The U.S. Department of Homeland Security’s Federal Emergency Management Agency (FEMA) has authorized the use of federal funds to help California fight the School fire burning just north of the city of Ventura in Ventura County.
Acting FEMA Director David Paulison said the state’s request for federal fire management assistance was approved after it was confirmed that the fire threatened 200 residences, damaged two homes and destroyed two commercial properties.
Other resources threatened include oil field tanks, well sites, electrical lines, pumps, pipelines, and other fixed facilities. The fire, which started November 18, had consumed more than 2,000 acres at the time of the state’s request, 2:30 p.m. EDT Friday, Nov. 18. The FEMA assistance grant was approved at 5:05 p.m. EDT the same day.
“FEMA is committed to assisting our nation’s firefighters in getting them the resources they need to quickly extinguish this fire that threatens people’s lives and property,” Paulison said.
The authorization makes FEMA funding available to pay 75 percent of the state’s eligible firefighting costs under an approved grant for managing, mitigating and controlling designated fires.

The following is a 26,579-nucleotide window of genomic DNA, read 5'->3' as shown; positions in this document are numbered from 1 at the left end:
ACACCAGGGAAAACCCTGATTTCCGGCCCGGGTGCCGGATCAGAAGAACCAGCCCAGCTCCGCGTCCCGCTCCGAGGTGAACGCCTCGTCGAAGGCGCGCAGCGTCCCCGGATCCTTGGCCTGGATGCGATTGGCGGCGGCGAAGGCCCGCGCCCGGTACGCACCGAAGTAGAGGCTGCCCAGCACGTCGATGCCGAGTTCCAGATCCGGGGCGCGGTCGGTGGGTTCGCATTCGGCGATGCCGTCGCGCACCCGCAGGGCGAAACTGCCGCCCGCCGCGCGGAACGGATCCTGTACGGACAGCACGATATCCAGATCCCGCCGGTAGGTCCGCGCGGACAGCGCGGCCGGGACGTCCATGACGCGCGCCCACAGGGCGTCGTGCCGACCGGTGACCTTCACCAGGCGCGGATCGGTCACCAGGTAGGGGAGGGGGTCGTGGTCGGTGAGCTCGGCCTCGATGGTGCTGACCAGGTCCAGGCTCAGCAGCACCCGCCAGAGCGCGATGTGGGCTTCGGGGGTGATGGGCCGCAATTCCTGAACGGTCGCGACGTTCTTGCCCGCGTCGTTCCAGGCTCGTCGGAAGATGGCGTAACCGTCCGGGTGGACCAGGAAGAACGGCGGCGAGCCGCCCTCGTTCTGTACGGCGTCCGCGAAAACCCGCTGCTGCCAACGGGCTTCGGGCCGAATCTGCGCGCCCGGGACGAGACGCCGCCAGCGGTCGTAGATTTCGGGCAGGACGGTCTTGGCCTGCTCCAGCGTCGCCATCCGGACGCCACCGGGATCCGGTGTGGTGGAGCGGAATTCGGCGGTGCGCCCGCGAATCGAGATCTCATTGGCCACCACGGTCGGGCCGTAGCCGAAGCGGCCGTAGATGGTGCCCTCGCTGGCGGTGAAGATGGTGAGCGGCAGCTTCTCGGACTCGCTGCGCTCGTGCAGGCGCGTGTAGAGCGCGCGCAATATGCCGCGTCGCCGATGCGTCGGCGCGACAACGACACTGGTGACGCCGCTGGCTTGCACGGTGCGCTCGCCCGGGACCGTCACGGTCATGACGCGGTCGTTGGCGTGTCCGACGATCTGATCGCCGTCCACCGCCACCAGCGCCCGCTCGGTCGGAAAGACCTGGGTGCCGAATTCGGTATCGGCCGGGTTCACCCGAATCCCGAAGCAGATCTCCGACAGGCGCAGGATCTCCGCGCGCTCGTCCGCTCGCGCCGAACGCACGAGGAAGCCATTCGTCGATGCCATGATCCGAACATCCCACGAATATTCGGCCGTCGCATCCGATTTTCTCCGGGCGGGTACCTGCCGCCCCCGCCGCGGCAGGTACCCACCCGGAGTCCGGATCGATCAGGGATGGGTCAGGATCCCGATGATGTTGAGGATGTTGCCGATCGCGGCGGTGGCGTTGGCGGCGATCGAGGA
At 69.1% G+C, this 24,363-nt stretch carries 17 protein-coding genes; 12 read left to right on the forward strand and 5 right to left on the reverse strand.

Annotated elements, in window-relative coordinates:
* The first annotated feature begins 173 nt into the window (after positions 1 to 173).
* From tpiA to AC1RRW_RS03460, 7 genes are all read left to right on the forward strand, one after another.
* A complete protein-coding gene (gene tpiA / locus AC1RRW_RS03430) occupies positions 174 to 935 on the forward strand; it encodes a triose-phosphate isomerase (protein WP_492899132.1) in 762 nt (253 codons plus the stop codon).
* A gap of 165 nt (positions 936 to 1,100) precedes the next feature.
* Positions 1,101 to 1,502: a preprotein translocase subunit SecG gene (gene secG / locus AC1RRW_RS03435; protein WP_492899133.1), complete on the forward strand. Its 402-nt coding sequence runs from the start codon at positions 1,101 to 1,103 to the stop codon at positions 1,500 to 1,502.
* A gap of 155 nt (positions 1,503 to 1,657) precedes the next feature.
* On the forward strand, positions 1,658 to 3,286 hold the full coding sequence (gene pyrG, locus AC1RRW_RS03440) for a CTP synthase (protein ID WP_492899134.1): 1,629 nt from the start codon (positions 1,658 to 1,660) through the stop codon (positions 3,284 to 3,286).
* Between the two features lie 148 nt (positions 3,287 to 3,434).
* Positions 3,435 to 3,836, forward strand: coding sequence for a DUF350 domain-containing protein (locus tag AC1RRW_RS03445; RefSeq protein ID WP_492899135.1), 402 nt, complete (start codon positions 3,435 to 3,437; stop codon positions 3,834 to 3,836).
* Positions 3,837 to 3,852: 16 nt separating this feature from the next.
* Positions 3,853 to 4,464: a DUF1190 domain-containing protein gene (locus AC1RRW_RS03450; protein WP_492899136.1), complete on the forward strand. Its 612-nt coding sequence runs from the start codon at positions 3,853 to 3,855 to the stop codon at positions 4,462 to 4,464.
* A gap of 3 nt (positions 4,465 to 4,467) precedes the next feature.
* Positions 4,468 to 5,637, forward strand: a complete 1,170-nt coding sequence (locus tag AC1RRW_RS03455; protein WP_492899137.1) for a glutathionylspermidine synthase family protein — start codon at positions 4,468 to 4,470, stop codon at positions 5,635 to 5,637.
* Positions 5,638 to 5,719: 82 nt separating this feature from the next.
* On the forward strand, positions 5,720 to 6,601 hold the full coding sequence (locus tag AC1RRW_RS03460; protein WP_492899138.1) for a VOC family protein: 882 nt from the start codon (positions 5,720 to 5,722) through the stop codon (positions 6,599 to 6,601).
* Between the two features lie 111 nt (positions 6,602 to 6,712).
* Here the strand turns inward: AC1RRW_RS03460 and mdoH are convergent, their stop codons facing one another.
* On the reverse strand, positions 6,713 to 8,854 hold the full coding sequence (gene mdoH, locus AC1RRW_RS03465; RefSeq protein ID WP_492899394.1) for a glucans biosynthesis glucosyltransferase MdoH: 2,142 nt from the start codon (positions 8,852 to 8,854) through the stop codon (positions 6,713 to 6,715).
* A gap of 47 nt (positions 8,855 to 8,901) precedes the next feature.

Federal fire management assistance is provided through the President’s Disaster Relief Fund and made available by FEMA to assist in fighting fires that threaten to cause a major disaster. Eligible state firefighting costs covered by the aid must first meet a minimum threshold for costs before assistance is provided.
Eligible costs covered by the aid can include expenses for field camps; equipment use, repair and replacement; tools, materials and supplies; and mobilization and demobilization activities.
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